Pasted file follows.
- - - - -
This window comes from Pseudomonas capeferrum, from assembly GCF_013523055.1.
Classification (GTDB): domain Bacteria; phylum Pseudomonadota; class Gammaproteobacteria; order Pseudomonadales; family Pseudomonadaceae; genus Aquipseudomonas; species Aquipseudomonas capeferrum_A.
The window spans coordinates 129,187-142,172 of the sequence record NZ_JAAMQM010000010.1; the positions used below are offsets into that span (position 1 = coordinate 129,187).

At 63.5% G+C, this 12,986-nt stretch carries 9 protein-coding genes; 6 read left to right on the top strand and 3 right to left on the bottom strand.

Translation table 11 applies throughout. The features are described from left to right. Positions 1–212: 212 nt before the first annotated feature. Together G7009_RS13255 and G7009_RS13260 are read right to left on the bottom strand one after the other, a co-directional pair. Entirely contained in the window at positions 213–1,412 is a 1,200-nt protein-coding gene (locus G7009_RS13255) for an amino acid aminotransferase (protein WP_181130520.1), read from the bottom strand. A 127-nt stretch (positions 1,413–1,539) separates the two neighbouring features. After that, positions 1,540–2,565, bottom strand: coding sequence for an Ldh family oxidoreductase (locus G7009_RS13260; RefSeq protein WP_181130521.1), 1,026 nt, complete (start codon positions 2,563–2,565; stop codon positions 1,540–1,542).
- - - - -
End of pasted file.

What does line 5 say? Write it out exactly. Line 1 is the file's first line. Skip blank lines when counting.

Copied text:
Translation table 11 applies throughout. The features are described from left to right. Positions 1–212: 212 nt before the first annotated feature. Together G7009_RS13255 and G7009_RS13260 are read right to left on the bottom strand one after the other, a co-directional pair. Entirely contained in the window at positions 213–1,412 is a 1,200-nt protein-coding gene (locus G7009_RS13255) for an amino acid aminotransferase (protein WP_181130520.1), read from the bottom strand. A 127-nt stretch (positions 1,413–1,539) separates the two neighbouring features. After that, positions 1,540–2,565, bottom strand: coding sequence for an Ldh family oxidoreductase (locus G7009_RS13260; RefSeq protein WP_181130521.1), 1,026 nt, complete (start codon positions 2,563–2,565; stop codon positions 1,540–1,542).